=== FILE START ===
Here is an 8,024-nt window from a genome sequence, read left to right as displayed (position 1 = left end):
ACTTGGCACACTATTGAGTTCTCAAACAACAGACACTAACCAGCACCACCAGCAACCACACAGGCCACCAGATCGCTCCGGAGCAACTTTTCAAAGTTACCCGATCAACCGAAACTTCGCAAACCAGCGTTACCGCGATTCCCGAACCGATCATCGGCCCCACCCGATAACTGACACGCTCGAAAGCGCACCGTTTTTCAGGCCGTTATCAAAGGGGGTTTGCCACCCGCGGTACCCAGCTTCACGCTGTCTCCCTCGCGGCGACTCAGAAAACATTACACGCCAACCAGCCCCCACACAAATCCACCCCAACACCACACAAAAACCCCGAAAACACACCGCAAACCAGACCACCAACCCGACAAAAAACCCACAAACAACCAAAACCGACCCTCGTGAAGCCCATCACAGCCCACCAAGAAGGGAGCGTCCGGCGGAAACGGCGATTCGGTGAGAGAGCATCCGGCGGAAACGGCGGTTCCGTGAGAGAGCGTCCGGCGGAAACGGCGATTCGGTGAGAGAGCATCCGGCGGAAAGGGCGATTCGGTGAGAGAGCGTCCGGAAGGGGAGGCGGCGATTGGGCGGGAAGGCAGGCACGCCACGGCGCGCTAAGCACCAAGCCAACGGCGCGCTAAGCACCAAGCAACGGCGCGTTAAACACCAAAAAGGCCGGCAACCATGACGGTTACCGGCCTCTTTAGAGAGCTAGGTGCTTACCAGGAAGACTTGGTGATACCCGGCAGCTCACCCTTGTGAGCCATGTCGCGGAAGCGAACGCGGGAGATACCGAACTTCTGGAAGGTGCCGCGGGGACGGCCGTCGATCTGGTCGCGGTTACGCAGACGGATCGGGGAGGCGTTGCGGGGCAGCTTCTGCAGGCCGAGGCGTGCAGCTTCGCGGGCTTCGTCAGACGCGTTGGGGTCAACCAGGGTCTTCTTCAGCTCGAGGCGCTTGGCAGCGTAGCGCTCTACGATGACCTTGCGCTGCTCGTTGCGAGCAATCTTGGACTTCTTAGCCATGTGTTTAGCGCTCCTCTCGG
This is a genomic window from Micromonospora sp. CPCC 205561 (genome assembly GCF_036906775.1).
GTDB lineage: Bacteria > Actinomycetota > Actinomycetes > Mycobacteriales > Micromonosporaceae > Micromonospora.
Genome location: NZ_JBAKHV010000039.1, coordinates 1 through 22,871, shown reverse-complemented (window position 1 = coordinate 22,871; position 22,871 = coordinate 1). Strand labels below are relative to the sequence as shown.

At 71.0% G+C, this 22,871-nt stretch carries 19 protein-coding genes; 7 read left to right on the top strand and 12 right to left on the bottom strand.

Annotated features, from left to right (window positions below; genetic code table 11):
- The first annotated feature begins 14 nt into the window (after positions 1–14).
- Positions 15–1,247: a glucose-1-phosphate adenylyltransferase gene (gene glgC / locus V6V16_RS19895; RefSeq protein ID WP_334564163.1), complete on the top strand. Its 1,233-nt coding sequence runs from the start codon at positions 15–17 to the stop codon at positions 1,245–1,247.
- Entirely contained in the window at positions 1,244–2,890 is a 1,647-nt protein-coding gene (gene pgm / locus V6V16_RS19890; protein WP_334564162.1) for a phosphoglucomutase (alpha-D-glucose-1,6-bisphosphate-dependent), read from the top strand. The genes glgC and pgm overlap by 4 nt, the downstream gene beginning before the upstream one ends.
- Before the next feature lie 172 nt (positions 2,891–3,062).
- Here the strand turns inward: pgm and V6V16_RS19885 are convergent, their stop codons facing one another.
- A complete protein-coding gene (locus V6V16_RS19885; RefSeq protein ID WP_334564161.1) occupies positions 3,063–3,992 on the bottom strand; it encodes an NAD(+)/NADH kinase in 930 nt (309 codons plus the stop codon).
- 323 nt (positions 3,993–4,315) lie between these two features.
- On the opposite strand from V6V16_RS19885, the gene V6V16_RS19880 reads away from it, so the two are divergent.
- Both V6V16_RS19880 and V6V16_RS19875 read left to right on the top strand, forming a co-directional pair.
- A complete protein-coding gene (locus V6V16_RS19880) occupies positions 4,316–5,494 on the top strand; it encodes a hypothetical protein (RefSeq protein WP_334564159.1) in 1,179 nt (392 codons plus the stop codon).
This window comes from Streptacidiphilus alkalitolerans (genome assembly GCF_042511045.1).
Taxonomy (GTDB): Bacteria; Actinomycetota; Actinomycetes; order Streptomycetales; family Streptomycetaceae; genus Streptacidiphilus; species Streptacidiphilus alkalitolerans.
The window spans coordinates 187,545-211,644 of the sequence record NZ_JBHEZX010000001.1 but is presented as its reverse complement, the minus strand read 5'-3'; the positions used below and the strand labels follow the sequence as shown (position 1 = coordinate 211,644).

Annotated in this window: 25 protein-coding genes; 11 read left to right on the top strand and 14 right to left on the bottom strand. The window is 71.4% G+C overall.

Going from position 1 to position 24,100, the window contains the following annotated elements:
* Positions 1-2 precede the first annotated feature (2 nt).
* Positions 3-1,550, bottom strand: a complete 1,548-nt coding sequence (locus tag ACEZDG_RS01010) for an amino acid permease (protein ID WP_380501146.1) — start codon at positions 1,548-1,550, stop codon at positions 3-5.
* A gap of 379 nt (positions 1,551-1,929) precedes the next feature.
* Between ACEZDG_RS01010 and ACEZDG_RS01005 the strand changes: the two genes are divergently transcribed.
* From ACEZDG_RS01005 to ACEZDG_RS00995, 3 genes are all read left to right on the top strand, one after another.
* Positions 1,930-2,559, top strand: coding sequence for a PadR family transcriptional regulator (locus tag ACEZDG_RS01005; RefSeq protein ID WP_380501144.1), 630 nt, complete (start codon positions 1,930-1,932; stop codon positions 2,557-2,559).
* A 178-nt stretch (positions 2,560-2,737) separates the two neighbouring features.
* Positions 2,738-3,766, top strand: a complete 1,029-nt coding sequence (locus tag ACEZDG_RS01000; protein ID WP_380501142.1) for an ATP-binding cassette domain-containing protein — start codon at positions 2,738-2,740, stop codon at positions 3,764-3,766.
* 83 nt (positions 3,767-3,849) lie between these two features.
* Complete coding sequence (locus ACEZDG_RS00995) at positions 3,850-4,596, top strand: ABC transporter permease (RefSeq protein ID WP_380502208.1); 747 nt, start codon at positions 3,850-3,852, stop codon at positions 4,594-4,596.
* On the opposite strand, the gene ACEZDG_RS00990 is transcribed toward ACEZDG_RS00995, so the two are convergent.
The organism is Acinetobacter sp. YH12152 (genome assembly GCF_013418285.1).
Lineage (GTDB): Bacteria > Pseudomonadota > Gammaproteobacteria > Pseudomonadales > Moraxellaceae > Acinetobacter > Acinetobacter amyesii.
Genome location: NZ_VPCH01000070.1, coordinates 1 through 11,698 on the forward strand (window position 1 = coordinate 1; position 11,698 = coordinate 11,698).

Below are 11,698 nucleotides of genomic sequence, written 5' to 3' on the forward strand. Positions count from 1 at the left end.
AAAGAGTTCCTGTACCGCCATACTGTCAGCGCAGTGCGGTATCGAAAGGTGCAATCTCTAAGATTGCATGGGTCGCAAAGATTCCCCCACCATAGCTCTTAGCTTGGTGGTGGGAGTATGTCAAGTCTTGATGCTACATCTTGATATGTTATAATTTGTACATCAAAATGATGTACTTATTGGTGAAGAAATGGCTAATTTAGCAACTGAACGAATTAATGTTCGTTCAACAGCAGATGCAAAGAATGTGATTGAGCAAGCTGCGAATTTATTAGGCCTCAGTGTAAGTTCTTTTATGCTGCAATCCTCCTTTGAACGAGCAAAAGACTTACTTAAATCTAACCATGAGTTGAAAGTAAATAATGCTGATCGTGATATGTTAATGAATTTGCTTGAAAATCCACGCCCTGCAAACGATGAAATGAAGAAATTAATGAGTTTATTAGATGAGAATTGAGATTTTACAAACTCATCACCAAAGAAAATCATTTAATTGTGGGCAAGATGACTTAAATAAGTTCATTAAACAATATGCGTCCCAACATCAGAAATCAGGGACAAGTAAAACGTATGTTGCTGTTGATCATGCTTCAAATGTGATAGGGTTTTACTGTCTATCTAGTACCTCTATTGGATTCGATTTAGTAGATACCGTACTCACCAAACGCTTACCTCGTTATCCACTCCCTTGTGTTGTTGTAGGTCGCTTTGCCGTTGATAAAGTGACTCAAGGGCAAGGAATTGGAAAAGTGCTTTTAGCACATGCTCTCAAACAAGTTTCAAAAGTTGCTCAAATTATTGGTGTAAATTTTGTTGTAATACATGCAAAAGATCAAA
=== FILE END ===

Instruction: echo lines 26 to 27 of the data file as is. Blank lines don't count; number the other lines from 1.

* Between ACEZDG_RS01010 and ACEZDG_RS01005 the strand changes: the two genes are divergently transcribed.
* From ACEZDG_RS01005 to ACEZDG_RS00995, 3 genes are all read left to right on the top strand, one after another.